I’ve never been interested in O’Connor or her work. The Catholic literati may criticize me for this. So be it. I find the debate over O’Connor’s racism to be less a difficult grappling with uncomfortable truths than a hand-wringing over remarks that were previously known to only a few intellectuals. This is especially true for white people confronting the issue as if it’s brand new. As I’ve written previously, just because a discourse is new to some doesn’t mean it’s new, and this holds true for discussions about O’Connor’s racism. Even though I am a lifelong Catholic, and O’Connor is a prominent figure in Catholic literature, it was always clear her work wasn’t for or about me. Perhaps that is why I wasn’t interested in it. Yet, as a Black Catholic woman, I have always been expected to see myself in white spaces because Catholicism in the United States was, and in many ways still is, synonymous with whiteness.
Literature is not the only space where this happens. Consider a recent America article by Archbishop William Lori of Baltimore, in which he calls on Catholics to forswear racism and commit to racial justice. It’s titled “How Church Teaching Can Help Explain Why ‘Black Lives Matter.’” Clearly, the article is directed at white people—but Lori never uses the word “white,” only “Catholic,” since the two mean the same thing to him. That the leader of an archdiocese so closely associated with Black Catholics would see these as identical is especially disappointing, but also telling. The piece isn’t an explainer on the commonalities between Catholic social teaching and the #BlackLivesMatter movement, the entire point of which is to affirm the life and dignity of Black people who have been harmed deliberately and systematically as a result of racism, white supremacy, and colonialism. The #BlackLivesMatter movement also specifically affirms the dignity of the queer and transgender communities. Neither of these positions conflicts with Catholic social teaching’s principle of “Life and Dignity of the Human Person.” Furthermore, both Catholic social teaching and the #BlackLivesMatter movement call for solidarity and collective action in achieving justice; #BLM’s focus on concentrating the work of justice at the local level is the embodiment of the principle of subsidiarity. Lori ignores all of this, and simply explains to white Catholics why Blacks should be allowed to live, as if our existence requires his analysis and justification.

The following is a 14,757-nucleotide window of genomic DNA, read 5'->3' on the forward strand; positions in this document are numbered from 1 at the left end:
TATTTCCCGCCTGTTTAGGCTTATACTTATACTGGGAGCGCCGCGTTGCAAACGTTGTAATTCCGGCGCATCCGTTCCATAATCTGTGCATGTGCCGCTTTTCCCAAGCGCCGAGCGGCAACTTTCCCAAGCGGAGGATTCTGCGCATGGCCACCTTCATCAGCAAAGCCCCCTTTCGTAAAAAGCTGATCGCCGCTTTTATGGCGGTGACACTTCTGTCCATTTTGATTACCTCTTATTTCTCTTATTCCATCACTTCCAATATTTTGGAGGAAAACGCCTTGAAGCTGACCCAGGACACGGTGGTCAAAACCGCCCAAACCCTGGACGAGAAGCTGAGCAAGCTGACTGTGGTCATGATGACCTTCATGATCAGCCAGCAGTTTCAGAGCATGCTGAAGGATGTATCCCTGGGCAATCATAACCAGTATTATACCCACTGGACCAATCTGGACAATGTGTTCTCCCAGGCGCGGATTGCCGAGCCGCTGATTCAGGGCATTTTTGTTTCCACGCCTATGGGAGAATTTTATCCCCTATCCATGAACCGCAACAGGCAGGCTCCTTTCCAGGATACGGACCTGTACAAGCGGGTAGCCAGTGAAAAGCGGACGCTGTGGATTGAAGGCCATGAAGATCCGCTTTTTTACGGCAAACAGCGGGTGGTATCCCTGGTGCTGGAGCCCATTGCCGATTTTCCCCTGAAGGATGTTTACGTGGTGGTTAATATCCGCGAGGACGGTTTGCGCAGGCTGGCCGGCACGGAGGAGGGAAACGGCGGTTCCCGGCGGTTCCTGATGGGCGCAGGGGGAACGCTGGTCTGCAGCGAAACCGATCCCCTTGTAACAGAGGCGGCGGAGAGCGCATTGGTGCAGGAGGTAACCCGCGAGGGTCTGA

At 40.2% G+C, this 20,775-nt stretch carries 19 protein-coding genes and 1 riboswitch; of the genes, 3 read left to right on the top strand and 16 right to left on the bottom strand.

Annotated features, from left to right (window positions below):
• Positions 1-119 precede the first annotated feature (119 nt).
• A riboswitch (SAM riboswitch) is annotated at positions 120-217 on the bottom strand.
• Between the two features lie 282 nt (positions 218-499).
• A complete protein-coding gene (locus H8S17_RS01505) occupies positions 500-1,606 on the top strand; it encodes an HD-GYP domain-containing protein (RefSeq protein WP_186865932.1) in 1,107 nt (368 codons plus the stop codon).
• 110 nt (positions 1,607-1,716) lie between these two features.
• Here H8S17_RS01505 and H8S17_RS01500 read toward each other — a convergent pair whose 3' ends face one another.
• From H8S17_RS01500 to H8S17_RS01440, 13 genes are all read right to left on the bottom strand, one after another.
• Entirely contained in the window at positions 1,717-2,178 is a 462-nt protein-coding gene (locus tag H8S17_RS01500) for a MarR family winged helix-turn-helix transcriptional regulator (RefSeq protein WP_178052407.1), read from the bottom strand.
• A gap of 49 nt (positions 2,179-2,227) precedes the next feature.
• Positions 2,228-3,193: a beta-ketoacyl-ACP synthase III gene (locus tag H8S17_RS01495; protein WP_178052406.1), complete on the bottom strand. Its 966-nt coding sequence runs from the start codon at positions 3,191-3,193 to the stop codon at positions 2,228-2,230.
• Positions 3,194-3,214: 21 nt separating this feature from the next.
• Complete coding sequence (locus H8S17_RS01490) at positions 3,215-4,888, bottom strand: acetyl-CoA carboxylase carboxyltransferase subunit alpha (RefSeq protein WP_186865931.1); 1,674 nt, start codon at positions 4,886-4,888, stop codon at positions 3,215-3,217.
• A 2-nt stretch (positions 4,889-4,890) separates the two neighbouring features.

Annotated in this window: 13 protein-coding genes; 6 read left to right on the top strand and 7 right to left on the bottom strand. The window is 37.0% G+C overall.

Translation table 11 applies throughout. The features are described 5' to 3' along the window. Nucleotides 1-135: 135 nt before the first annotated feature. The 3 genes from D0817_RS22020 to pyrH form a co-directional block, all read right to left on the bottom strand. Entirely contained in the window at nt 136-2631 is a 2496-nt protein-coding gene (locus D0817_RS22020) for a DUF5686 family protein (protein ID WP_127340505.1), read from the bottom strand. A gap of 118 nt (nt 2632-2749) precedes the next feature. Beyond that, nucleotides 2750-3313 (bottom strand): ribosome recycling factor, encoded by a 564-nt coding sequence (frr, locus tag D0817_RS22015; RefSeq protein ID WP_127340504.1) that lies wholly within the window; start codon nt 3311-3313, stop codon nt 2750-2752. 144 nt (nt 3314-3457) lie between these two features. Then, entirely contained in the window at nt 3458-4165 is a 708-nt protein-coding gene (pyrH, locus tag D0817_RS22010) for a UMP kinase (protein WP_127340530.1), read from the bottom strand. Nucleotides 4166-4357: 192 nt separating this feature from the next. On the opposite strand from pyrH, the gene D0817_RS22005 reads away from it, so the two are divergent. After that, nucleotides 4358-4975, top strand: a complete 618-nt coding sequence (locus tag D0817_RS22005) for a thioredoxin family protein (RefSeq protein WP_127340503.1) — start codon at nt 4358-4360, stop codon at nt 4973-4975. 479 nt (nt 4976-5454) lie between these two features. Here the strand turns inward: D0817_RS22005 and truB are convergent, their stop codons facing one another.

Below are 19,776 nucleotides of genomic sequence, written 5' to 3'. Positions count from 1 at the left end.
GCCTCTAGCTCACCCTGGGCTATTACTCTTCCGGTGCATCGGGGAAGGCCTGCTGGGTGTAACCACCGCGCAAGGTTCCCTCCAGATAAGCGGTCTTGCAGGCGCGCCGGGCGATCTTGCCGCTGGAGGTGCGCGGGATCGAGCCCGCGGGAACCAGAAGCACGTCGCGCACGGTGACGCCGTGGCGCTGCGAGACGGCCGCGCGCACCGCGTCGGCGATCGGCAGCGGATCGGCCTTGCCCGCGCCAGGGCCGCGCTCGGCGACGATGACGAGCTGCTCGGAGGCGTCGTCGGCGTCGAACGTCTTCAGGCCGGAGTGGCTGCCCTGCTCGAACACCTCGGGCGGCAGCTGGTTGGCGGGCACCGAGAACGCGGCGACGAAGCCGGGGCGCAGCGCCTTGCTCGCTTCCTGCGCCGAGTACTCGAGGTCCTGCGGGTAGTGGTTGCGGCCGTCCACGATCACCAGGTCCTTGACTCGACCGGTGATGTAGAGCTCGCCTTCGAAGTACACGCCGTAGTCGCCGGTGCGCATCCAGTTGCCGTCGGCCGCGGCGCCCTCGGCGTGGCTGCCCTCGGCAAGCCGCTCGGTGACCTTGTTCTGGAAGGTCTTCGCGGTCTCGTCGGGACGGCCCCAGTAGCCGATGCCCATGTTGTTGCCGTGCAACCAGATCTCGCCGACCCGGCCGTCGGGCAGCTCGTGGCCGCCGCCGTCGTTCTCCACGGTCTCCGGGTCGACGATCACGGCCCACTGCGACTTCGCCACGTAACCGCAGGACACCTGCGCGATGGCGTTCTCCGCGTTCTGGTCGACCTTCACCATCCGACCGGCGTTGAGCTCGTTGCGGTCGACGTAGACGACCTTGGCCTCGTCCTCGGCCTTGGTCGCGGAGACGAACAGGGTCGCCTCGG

I have spent more than twenty years researching and writing about Black Catholics in the United States in order to dispel the myth that Black Catholics don’t exist, and to center the voices of Black Catholics in the creation of our own narrative. I am currently working on a book that centers Blackness within Catholicism. The point of my scholarship is to end the notion that everything in Catholicism must begin and end with white people.
Limiting this conversation to Flannery O’Connor constitutes a failure of imagination. It’s much bigger than her.
This is why limiting this conversation to Flannery O’Connor constitutes a failure of imagination. It’s much bigger than her. It is well documented, for example, that Chloe Anthony Morrison converted to Catholicism as a preteen and chose St. Anthony of Padua as her baptismal patron, which is how she came to be known as Toni. Yet in her work, Morrison does not evoke Catholicism in the obvious ways, such as through the religious practice of her characters, but rather through the imagery she employs: bloodied, lynched bodies in Beloved, and immense physical sacrifice made for love and the absence of other options in Sula—imagery that also calls to mind a particularly Catholic view of the Crucifixion. Sula is an especially powerful example of how nuance can actually expand our Catholic imagination. One of the characters, Helene, is a Black woman and faithful Catholic, yet when she comes to the Black town of Medallion, Ohio, from her native New Orleans, there is no Catholic church for her to attend. So she chooses to join “the most conservative black church” instead. I first read Sula as an undergraduate student, only a few years after Morrison won the Nobel Prize for literature. Encountering a character in literature who was a Black Catholic woman, even a relatively minor character like Helene, was joyously expansive to my own imagination. It was truly a revelation! The way Morrison tells us the Catholic Church did not have the infrastructure to minister to Helene in her new home was also a revelation, and not a joyous one. In a single sentence she makes a major statement about the Catholic Church’s failure to serve its Black members.